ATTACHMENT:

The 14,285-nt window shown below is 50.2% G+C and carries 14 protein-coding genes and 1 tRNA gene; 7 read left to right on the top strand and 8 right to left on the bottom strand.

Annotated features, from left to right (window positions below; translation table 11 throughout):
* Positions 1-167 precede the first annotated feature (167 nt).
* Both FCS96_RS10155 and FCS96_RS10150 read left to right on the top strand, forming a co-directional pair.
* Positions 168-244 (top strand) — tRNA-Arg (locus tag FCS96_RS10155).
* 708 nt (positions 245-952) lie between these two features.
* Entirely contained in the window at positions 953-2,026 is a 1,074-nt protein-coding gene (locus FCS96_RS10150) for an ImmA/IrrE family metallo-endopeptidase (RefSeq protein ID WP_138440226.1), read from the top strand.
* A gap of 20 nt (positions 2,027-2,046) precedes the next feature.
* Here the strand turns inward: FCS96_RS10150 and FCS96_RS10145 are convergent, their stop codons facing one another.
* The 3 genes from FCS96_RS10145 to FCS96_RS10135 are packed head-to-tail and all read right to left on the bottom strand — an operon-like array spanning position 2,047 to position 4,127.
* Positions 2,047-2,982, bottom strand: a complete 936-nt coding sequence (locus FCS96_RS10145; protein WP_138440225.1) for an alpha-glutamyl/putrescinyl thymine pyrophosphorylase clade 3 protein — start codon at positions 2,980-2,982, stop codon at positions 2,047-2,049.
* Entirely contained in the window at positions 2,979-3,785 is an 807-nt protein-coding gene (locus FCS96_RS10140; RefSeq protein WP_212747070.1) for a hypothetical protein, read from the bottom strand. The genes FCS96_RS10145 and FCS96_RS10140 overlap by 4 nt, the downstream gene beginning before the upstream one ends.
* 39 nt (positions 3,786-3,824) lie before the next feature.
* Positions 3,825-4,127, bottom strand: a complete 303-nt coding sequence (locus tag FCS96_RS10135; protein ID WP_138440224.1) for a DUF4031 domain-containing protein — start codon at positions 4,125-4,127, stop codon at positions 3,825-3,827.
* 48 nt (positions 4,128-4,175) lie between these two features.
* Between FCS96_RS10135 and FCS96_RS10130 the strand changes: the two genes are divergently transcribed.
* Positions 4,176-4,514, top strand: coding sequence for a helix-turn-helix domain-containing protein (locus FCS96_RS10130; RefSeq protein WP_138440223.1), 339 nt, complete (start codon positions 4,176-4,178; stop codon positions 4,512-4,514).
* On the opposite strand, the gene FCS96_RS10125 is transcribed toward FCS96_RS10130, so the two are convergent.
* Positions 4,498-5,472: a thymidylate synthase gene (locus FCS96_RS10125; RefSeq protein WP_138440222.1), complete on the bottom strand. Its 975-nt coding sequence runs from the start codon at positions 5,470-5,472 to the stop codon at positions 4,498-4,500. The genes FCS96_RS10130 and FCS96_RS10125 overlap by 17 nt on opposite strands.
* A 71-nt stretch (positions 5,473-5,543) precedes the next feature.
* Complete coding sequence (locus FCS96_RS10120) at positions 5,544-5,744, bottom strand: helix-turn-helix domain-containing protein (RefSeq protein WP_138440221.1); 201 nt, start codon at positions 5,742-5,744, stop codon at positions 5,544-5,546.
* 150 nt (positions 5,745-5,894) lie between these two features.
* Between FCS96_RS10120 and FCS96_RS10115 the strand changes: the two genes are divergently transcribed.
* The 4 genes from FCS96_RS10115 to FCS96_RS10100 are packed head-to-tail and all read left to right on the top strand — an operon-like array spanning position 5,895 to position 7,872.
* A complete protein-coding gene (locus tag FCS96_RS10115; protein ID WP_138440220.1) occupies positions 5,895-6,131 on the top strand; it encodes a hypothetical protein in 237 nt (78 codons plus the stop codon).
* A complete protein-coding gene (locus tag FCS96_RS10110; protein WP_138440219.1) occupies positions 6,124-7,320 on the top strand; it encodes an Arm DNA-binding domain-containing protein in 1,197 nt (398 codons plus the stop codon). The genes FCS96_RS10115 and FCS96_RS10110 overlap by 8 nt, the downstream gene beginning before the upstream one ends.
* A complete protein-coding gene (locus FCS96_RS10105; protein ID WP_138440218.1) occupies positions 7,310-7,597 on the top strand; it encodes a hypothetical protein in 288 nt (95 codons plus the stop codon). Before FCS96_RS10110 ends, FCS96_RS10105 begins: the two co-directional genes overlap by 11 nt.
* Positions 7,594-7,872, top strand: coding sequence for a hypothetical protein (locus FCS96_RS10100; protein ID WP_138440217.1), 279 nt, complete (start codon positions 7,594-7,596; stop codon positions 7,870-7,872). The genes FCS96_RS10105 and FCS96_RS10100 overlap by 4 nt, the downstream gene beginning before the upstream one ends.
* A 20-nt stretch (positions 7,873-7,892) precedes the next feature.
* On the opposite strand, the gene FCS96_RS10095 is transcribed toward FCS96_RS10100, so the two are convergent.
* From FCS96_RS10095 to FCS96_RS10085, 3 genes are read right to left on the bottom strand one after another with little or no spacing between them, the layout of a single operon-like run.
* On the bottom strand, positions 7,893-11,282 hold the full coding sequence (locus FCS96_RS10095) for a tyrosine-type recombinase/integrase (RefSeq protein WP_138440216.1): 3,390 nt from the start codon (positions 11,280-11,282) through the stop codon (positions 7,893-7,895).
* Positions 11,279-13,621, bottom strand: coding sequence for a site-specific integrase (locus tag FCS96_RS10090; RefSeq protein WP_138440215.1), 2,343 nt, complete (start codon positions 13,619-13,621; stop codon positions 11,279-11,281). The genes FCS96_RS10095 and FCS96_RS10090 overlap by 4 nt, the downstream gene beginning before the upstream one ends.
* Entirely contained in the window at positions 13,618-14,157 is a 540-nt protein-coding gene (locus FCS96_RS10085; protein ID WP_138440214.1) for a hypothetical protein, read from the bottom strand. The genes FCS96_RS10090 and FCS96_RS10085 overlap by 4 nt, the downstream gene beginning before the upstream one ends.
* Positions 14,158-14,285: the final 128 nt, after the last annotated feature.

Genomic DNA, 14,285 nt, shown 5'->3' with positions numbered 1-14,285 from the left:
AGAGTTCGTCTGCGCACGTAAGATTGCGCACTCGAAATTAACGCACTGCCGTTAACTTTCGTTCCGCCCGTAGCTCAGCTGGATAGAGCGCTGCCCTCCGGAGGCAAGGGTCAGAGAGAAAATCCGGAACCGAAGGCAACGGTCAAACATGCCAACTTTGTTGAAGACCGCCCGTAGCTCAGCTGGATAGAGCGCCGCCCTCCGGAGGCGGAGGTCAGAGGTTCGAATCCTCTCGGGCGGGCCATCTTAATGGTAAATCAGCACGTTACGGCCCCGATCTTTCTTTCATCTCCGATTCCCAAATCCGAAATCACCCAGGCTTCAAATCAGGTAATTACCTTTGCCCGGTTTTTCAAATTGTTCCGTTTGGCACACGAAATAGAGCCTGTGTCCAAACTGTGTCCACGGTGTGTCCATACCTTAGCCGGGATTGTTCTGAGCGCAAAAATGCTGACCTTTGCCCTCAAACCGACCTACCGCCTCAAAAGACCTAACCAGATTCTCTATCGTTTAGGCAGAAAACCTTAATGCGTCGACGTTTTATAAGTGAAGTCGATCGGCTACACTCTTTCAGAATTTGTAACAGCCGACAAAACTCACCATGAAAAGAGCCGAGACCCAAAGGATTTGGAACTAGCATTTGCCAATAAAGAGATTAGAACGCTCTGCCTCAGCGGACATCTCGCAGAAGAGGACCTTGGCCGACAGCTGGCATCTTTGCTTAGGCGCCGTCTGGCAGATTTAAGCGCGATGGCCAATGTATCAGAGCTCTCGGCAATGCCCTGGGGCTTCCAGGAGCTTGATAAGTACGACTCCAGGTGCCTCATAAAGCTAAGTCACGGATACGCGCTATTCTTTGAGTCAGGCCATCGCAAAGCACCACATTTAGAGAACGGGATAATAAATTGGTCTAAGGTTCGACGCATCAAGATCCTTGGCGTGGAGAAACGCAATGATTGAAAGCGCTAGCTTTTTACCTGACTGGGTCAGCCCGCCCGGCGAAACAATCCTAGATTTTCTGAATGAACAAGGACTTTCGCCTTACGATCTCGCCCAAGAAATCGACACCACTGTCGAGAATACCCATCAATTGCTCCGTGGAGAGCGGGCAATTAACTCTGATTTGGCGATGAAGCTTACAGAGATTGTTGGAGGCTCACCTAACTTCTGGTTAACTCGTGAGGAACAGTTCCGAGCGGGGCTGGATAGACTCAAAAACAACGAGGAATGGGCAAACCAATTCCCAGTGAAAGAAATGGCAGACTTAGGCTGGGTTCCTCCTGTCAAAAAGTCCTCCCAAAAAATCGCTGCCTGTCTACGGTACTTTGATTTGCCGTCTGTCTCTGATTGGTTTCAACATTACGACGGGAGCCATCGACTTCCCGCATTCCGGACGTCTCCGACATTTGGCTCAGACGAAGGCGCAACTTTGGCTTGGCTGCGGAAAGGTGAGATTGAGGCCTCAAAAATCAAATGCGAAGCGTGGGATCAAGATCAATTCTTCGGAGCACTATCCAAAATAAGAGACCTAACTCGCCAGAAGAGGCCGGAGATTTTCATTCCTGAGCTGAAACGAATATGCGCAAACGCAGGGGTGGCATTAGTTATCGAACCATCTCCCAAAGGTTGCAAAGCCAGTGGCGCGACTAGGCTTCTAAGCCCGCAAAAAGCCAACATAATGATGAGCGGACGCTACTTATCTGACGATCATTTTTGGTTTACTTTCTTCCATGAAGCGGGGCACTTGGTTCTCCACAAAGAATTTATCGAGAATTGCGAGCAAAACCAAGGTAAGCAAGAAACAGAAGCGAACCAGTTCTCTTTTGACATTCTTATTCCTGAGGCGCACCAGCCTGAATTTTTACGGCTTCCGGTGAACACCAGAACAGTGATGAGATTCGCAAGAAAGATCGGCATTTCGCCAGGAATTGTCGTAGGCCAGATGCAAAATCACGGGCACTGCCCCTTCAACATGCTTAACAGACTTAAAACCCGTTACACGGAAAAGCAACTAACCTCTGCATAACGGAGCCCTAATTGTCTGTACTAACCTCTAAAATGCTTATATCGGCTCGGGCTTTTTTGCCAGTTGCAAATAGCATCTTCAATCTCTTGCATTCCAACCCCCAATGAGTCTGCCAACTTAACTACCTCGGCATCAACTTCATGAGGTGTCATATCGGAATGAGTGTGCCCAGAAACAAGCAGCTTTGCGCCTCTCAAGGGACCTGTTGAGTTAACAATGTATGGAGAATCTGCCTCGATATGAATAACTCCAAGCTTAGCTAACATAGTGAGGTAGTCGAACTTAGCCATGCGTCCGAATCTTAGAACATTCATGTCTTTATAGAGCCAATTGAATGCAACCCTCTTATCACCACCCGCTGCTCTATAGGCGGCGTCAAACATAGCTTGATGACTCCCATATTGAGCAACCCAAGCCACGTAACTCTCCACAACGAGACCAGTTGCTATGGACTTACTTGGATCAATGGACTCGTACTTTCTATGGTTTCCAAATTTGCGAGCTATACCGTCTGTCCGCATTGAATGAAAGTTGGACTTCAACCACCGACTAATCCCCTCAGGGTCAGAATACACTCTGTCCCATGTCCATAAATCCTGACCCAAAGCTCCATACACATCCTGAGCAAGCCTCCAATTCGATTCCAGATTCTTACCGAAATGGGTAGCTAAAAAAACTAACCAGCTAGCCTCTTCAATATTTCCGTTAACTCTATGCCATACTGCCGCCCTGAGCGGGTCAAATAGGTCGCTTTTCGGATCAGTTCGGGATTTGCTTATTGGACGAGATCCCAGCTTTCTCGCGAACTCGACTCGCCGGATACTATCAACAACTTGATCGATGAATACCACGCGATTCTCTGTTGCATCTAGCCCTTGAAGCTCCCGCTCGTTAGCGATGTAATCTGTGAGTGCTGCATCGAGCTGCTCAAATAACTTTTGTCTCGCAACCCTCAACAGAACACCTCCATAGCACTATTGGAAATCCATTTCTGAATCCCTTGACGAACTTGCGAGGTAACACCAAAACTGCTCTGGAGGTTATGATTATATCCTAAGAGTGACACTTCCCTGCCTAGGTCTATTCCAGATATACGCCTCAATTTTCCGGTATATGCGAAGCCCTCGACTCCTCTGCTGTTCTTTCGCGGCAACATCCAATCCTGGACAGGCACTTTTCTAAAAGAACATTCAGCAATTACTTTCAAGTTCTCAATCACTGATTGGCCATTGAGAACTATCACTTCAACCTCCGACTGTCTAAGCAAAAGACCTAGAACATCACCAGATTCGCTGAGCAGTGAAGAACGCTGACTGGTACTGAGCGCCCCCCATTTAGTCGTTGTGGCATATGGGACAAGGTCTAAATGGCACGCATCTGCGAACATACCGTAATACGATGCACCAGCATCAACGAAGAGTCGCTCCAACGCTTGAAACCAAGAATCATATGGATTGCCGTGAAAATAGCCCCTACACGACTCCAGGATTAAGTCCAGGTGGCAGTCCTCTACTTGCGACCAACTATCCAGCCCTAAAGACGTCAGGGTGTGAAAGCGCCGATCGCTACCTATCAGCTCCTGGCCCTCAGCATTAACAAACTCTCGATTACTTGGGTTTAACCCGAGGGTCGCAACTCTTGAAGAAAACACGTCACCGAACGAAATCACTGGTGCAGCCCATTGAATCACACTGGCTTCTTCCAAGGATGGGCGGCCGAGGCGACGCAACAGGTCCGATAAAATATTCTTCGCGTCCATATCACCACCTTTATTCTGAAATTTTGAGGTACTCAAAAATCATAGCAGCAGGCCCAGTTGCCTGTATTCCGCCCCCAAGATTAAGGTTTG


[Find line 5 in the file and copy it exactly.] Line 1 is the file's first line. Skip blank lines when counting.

* Positions 168-244 (top strand) — tRNA-Arg (locus tag FCS96_RS10155).